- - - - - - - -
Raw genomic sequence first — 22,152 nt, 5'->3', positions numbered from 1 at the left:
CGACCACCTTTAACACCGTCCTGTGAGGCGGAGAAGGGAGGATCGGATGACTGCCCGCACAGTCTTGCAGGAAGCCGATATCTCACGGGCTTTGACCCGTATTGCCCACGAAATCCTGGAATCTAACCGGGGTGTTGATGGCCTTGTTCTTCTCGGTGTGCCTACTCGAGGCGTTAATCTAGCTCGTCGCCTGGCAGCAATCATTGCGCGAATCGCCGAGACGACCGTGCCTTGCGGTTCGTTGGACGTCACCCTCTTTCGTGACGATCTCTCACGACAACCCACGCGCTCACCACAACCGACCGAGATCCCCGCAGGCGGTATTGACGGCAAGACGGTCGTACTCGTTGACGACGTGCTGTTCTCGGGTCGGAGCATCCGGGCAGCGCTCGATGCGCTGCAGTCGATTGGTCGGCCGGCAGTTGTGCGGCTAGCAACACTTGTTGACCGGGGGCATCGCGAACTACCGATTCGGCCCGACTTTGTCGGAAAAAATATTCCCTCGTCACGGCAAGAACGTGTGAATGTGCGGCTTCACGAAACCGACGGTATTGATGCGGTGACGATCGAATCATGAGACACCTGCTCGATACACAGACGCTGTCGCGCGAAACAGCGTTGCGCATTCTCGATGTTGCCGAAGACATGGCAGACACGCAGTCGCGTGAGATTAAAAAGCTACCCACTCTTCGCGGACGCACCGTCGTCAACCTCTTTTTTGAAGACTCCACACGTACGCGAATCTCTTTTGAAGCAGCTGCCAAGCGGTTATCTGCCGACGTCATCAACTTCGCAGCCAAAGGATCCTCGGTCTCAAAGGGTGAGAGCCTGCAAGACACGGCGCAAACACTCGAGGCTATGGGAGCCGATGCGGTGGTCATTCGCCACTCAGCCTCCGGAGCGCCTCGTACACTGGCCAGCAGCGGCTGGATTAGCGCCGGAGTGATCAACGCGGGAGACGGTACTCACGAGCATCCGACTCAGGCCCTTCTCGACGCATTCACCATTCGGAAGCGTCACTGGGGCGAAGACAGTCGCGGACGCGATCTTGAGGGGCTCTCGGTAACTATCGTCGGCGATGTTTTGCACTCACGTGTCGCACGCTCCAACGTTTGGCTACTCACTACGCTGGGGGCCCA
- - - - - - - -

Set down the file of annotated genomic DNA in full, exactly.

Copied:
Raw genomic sequence first — 22,152 nt, 5'->3', positions numbered from 1 at the left:
CGACCACCTTTAACACCGTCCTGTGAGGCGGAGAAGGGAGGATCGGATGACTGCCCGCACAGTCTTGCAGGAAGCCGATATCTCACGGGCTTTGACCCGTATTGCCCACGAAATCCTGGAATCTAACCGGGGTGTTGATGGCCTTGTTCTTCTCGGTGTGCCTACTCGAGGCGTTAATCTAGCTCGTCGCCTGGCAGCAATCATTGCGCGAATCGCCGAGACGACCGTGCCTTGCGGTTCGTTGGACGTCACCCTCTTTCGTGACGATCTCTCACGACAACCCACGCGCTCACCACAACCGACCGAGATCCCCGCAGGCGGTATTGACGGCAAGACGGTCGTACTCGTTGACGACGTGCTGTTCTCGGGTCGGAGCATCCGGGCAGCGCTCGATGCGCTGCAGTCGATTGGTCGGCCGGCAGTTGTGCGGCTAGCAACACTTGTTGACCGGGGGCATCGCGAACTACCGATTCGGCCCGACTTTGTCGGAAAAAATATTCCCTCGTCACGGCAAGAACGTGTGAATGTGCGGCTTCACGAAACCGACGGTATTGATGCGGTGACGATCGAATCATGAGACACCTGCTCGATACACAGACGCTGTCGCGCGAAACAGCGTTGCGCATTCTCGATGTTGCCGAAGACATGGCAGACACGCAGTCGCGTGAGATTAAAAAGCTACCCACTCTTCGCGGACGCACCGTCGTCAACCTCTTTTTTGAAGACTCCACACGTACGCGAATCTCTTTTGAAGCAGCTGCCAAGCGGTTATCTGCCGACGTCATCAACTTCGCAGCCAAAGGATCCTCGGTCTCAAAGGGTGAGAGCCTGCAAGACACGGCGCAAACACTCGAGGCTATGGGAGCCGATGCGGTGGTCATTCGCCACTCAGCCTCCGGAGCGCCTCGTACACTGGCCAGCAGCGGCTGGATTAGCGCCGGAGTGATCAACGCGGGAGACGGTACTCACGAGCATCCGACTCAGGCCCTTCTCGACGCATTCACCATTCGGAAGCGTCACTGGGGCGAAGACAGTCGCGGACGCGATCTTGAGGGGCTCTCGGTAACTATCGTCGGCGATGTTTTGCACTCACGTGTCGCACGCTCCAACGTTTGGCTACTCACTACGCTGGGGGCCCA